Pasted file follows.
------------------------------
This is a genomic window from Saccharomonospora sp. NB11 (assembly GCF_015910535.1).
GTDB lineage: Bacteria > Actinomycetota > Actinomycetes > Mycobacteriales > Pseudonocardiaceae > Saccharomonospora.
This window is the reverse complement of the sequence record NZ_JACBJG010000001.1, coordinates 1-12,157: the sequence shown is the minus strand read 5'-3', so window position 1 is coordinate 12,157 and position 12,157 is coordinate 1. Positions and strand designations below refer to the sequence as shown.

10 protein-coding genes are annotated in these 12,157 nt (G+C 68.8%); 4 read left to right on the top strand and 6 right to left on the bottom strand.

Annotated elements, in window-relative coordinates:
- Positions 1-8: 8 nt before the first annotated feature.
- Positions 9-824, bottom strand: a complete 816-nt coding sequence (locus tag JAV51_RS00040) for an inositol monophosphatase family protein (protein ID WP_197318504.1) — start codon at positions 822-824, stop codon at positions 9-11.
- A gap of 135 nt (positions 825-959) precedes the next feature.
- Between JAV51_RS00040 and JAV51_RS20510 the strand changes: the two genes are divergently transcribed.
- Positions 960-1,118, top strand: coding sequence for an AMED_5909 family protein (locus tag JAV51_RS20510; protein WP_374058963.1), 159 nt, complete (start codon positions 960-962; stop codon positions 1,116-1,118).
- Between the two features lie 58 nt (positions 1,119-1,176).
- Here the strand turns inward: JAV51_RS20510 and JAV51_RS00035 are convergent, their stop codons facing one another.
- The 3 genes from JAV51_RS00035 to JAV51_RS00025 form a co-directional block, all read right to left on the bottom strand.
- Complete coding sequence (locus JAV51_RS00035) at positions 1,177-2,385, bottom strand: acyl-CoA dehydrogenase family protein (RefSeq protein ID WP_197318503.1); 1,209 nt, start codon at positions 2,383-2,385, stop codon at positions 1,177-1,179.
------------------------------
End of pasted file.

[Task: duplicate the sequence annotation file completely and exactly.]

This is a genomic window from Saccharomonospora sp. NB11 (assembly GCF_015910535.1).
GTDB lineage: Bacteria > Actinomycetota > Actinomycetes > Mycobacteriales > Pseudonocardiaceae > Saccharomonospora.
This window is the reverse complement of the sequence record NZ_JACBJG010000001.1, coordinates 1-12,157: the sequence shown is the minus strand read 5'-3', so window position 1 is coordinate 12,157 and position 12,157 is coordinate 1. Positions and strand designations below refer to the sequence as shown.

10 protein-coding genes are annotated in these 12,157 nt (G+C 68.8%); 4 read left to right on the top strand and 6 right to left on the bottom strand.

Annotated elements, in window-relative coordinates:
- Positions 1-8: 8 nt before the first annotated feature.
- Positions 9-824, bottom strand: a complete 816-nt coding sequence (locus tag JAV51_RS00040) for an inositol monophosphatase family protein (protein ID WP_197318504.1) — start codon at positions 822-824, stop codon at positions 9-11.
- A gap of 135 nt (positions 825-959) precedes the next feature.
- Between JAV51_RS00040 and JAV51_RS20510 the strand changes: the two genes are divergently transcribed.
- Positions 960-1,118, top strand: coding sequence for an AMED_5909 family protein (locus tag JAV51_RS20510; protein WP_374058963.1), 159 nt, complete (start codon positions 960-962; stop codon positions 1,116-1,118).
- Between the two features lie 58 nt (positions 1,119-1,176).
- Here the strand turns inward: JAV51_RS20510 and JAV51_RS00035 are convergent, their stop codons facing one another.
- The 3 genes from JAV51_RS00035 to JAV51_RS00025 form a co-directional block, all read right to left on the bottom strand.
- Complete coding sequence (locus JAV51_RS00035) at positions 1,177-2,385, bottom strand: acyl-CoA dehydrogenase family protein (RefSeq protein ID WP_197318503.1); 1,209 nt, start codon at positions 2,383-2,385, stop codon at positions 1,177-1,179.